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Honduras

  • Barry Turner
Part of the The Statesman’s Yearbook book series (SYBK)

Abstract

Discovered by Columbus in 1502, Honduras was ruled by Spain until independence in 1821. Political instability was endemic throughout the 19th and most of the 20th century. The end of military rule seemed to come in 1981 when a general election gave victory to the more liberal and non-military party, PLH (Partido Liberal de Honduras). However, power remained with the armed forces. Internal unrest continued into the 1990s with politicians and military leaders at loggerheads, particularly over attempts to investigate violations of human rights. In Oct. 1998 Honduras was devastated by Hurricane Mitch, the worst natural disaster to hit the area in modern times.

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Further Reading

  1. Banco Central de Honduras. Honduras en Cifras 2003–07. Online onlyGoogle Scholar
  2. Euraque, Darío A., Reinterpreting the Banana Republic: Region and State in Honduras, 1870–1972. University of North Carolina Press, Chapel Hill, 1997Google Scholar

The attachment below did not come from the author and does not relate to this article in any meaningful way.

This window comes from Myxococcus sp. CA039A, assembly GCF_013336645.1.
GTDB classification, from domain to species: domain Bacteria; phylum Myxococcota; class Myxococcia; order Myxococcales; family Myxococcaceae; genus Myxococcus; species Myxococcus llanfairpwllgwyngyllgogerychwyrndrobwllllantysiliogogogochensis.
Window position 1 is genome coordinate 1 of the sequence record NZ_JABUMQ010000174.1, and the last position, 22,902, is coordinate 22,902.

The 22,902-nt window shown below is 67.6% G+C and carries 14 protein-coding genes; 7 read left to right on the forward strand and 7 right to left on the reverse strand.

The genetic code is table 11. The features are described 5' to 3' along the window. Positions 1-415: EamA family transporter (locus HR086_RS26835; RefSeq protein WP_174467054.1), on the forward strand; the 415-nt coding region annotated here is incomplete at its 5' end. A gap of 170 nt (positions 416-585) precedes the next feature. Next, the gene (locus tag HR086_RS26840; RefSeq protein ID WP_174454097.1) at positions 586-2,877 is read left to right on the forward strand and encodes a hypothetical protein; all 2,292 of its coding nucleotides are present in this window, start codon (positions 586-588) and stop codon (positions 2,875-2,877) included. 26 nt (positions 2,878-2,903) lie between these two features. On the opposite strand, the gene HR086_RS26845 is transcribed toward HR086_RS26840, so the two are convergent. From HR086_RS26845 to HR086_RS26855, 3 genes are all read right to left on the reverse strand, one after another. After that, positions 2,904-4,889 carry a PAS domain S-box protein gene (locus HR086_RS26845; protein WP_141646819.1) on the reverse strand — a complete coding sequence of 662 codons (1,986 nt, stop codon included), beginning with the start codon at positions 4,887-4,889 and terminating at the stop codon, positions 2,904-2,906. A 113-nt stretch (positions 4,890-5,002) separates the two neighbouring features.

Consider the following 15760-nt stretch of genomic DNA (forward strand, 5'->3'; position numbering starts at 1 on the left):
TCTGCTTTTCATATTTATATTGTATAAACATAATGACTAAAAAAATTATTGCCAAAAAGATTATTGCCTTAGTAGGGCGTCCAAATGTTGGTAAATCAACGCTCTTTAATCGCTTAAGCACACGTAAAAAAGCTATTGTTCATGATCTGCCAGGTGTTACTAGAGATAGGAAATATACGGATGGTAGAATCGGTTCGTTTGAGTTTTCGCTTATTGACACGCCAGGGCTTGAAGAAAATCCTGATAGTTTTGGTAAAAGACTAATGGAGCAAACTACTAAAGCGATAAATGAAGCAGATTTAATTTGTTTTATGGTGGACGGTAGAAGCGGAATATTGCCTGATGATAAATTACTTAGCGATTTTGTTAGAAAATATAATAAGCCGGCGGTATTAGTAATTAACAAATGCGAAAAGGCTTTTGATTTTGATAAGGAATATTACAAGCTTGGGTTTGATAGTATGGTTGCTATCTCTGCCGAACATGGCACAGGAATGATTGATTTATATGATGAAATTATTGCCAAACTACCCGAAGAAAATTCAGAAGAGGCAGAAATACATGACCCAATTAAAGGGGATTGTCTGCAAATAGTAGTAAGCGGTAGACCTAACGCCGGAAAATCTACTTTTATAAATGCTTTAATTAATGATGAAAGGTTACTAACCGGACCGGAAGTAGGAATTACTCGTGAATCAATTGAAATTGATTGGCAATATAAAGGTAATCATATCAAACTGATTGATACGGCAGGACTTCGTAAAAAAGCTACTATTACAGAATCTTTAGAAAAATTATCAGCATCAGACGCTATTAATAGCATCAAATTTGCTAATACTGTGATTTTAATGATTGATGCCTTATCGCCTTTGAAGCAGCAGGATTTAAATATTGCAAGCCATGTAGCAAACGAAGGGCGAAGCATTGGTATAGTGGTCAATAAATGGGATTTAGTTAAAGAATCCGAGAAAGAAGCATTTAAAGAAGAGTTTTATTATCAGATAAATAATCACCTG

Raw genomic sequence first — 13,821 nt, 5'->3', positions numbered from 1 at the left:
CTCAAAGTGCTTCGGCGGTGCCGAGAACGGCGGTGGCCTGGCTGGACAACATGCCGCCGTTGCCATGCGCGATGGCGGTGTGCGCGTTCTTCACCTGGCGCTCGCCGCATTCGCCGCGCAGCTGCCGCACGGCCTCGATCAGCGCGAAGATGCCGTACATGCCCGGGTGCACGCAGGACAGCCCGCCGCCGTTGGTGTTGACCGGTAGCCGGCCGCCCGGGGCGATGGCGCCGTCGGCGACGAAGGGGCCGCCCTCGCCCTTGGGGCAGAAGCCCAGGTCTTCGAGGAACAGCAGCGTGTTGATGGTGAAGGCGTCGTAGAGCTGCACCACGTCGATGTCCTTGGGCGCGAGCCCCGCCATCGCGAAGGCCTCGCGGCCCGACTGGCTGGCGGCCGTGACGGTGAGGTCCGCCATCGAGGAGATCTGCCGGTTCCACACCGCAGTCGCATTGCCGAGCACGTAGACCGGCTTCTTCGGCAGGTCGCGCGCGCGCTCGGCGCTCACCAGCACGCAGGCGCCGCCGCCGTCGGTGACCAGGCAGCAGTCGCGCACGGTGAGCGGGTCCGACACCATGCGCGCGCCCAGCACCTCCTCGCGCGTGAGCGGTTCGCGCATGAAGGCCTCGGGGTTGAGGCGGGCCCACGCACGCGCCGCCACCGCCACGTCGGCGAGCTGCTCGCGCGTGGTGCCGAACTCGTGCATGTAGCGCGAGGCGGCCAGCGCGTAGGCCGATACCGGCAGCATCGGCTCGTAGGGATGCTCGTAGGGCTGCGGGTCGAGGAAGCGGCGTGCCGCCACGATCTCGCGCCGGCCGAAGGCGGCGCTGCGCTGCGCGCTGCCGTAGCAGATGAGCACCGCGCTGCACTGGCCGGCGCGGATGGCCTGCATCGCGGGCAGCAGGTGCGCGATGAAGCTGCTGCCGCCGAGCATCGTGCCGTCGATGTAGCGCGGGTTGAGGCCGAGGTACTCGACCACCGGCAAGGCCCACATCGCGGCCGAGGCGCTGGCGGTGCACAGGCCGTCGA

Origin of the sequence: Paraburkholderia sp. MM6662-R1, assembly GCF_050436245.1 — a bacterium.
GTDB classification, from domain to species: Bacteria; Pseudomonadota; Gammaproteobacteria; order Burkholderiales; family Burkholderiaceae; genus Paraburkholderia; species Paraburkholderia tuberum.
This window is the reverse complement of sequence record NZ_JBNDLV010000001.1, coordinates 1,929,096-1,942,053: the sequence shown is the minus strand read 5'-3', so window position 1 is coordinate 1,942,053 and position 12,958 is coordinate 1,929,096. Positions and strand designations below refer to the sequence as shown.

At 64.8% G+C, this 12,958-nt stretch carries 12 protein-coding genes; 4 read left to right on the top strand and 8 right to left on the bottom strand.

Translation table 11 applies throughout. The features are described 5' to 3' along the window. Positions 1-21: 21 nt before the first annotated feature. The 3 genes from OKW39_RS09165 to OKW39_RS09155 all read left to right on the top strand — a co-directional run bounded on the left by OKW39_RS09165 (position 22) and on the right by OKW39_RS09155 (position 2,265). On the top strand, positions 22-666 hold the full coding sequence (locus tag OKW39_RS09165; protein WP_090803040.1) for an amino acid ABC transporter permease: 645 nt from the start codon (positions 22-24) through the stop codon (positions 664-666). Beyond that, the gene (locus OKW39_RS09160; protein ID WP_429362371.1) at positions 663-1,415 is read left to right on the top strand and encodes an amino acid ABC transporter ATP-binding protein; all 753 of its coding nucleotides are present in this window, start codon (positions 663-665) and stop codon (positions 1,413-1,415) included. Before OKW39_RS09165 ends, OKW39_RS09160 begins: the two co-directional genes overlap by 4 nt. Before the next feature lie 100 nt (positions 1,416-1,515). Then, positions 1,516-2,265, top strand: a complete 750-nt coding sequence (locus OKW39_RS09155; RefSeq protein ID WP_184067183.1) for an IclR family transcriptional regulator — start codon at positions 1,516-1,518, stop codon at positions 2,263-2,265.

3. Loker, William M., Changing Places: Environment, Development and Social Change in Rural Honduras. Carolina Academic Press, Durham, North Carolina, 2004Google Scholar
  4. Meyer, H. K. and Meyer, J. H., Historical Dictionary of Honduras. 2nd ed. Metuchen (NJ), 1994Google Scholar
  5. National Statistical Office: Instituto Nacional de Estadísticas, The gucigalpa.Google Scholar
  6. Website (Spanish only): http://www.ine-hn.org

Copyright information

© Palgrave Macmillan, a division of Macmillan Publishers Limited 2009

Authors and Affiliations

  • Barry Turner

There are no affiliations available

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